Home | Sundowner Jumps… Skydiving from BAC aircraft?

Sundowner Jumps… Skydiving from BAC aircraft?

Sundowner Jumps… Skydiving from BAC aircraft?

Sent: Thursday, November 06, 2003 11:12 AM
Subject: Sundowner Jumps

I am both a skydiver and a jump pilot. to successfully use the Sundowner as a jump plane there are only a few things that you need to know. Try the exit as I have written it a few times so that you can do it smoothly.

1. Make sure that the pilot has a complete briefing on what you intend to do and how you intend to do it.

2. Spotting the aircraft is relatively easy and can be accomplished by making the approach to the wind line at a 90 degree angle and then turning onto the wind line (jump run) when the wing lined up on the jump run heading. Then all you need to do is turn 90 degrees to the jump run heading.

3. The best way that I have found to climb out is to put the seat all the way back and turn in the seat to face the tail. Have the pilot slow to about 85 to 90 (one notch of flaps may help). Open the door and reach out and back with your left hand and grasp the grab handle that is on the side of the fuselage above the window. Slide out the door by leading with your left leg. (dont worry about the door, once it is unlatched it will let you snake out) use your right hand to hold onto the door frame. Once you have slipped out onto the wing walk you can actually move down the wingwalk until you can put your left foot down and behind the wing to the boarding step. From this position you can then turn and face forward and close the door for the pilot.(make sure that he has the little window on his side open (it makes it easier to close your door) Then let your right foot slide down the wing until it is off the airplane and all of your weight is on your left foot on the step.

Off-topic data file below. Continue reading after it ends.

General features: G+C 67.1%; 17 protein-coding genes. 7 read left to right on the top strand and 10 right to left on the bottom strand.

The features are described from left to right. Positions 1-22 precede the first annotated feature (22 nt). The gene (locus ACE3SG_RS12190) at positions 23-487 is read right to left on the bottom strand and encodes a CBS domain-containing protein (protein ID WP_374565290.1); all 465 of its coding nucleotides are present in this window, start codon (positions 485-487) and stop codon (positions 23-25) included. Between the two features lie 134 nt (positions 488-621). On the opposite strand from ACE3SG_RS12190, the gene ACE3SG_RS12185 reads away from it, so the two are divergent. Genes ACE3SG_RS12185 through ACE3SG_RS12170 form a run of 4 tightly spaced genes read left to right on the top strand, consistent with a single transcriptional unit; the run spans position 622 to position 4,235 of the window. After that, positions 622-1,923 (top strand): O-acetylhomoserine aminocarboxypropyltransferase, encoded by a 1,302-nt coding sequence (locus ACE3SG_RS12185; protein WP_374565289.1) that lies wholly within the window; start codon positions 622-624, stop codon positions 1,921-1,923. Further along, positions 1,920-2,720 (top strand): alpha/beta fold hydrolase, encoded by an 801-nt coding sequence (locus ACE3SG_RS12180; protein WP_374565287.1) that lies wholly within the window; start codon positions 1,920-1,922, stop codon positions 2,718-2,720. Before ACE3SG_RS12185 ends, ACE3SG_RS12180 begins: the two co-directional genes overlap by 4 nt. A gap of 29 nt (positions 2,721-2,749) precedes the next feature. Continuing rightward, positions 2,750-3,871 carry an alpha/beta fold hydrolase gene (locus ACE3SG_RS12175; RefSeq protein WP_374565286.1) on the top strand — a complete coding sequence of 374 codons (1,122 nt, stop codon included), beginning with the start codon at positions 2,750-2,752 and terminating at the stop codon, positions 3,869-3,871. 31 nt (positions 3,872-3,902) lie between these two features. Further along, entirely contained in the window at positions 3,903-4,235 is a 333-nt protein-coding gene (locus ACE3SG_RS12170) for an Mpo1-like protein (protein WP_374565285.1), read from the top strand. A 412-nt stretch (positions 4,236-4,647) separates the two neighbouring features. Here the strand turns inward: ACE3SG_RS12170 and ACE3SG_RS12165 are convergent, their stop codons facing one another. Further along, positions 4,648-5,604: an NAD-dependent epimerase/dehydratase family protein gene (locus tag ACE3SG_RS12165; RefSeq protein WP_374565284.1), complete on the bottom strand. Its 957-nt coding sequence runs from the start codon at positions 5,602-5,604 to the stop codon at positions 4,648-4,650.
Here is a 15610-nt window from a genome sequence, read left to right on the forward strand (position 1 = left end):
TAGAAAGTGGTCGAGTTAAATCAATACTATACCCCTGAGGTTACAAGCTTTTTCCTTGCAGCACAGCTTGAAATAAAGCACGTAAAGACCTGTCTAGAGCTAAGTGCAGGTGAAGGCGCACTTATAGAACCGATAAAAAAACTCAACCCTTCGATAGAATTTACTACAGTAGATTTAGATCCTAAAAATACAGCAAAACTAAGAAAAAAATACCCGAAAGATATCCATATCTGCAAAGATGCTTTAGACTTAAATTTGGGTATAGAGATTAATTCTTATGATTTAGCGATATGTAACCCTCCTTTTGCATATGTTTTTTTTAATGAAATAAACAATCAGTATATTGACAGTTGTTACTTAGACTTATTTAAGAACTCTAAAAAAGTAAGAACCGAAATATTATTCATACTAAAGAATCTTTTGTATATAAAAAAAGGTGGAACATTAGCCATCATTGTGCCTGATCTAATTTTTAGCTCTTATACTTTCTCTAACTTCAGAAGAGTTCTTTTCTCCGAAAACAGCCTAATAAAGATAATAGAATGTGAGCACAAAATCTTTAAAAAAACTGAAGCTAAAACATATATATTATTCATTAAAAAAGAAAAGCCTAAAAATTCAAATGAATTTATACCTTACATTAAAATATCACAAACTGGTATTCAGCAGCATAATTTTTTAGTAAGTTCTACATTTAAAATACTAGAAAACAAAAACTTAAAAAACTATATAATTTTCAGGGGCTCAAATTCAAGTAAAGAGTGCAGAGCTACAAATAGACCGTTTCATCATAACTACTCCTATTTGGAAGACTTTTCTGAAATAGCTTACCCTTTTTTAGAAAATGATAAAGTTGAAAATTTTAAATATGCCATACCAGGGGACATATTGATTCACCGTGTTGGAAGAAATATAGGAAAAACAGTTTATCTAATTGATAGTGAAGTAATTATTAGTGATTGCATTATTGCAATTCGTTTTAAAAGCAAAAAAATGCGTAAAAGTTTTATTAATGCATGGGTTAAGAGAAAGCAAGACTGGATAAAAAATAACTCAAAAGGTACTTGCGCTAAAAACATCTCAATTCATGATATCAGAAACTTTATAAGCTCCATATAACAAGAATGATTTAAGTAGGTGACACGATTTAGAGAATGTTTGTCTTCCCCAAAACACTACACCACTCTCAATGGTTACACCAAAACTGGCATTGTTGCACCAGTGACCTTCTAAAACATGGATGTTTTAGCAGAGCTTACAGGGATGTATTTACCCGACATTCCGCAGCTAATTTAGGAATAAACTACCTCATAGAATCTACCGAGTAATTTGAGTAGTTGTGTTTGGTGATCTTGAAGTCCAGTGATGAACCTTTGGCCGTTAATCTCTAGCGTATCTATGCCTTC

4. From this position you can easily look straight down and see where you are and time your exit accordingly. You can actually face almost completely forward and simply step off. The tail is no factor at all unless you are VERY tall or push off backwards.

5. Make sure that the pilot knows that the stall warning horn may come on even at a higher than normal speed due to turbulence around the aircraft; the aircraft is not in danger of stalling though. Also as you climb out he will have to hold left rudder to keep it lined up on the proper heading and left aileron to keep the right wing up as you climb out. Power can be added or reduced to maintain altitude. The prop blast is not hard to deal with at all.

6. Buy your pilot a case of beer…………

If you have any more questions drop me a note and I will be happy to help. I have about 2000+ jumps and about the same number of flight hours, a lot of which is dropping jumpers. Once you have jumped a Sundowner, then a Mooney is just the next challenge….

Be Safe, Have Fun

Blue Skies and Soft landings,

Jim Parkman

Thank you for adding to the resources available for your Fellow BAC Members.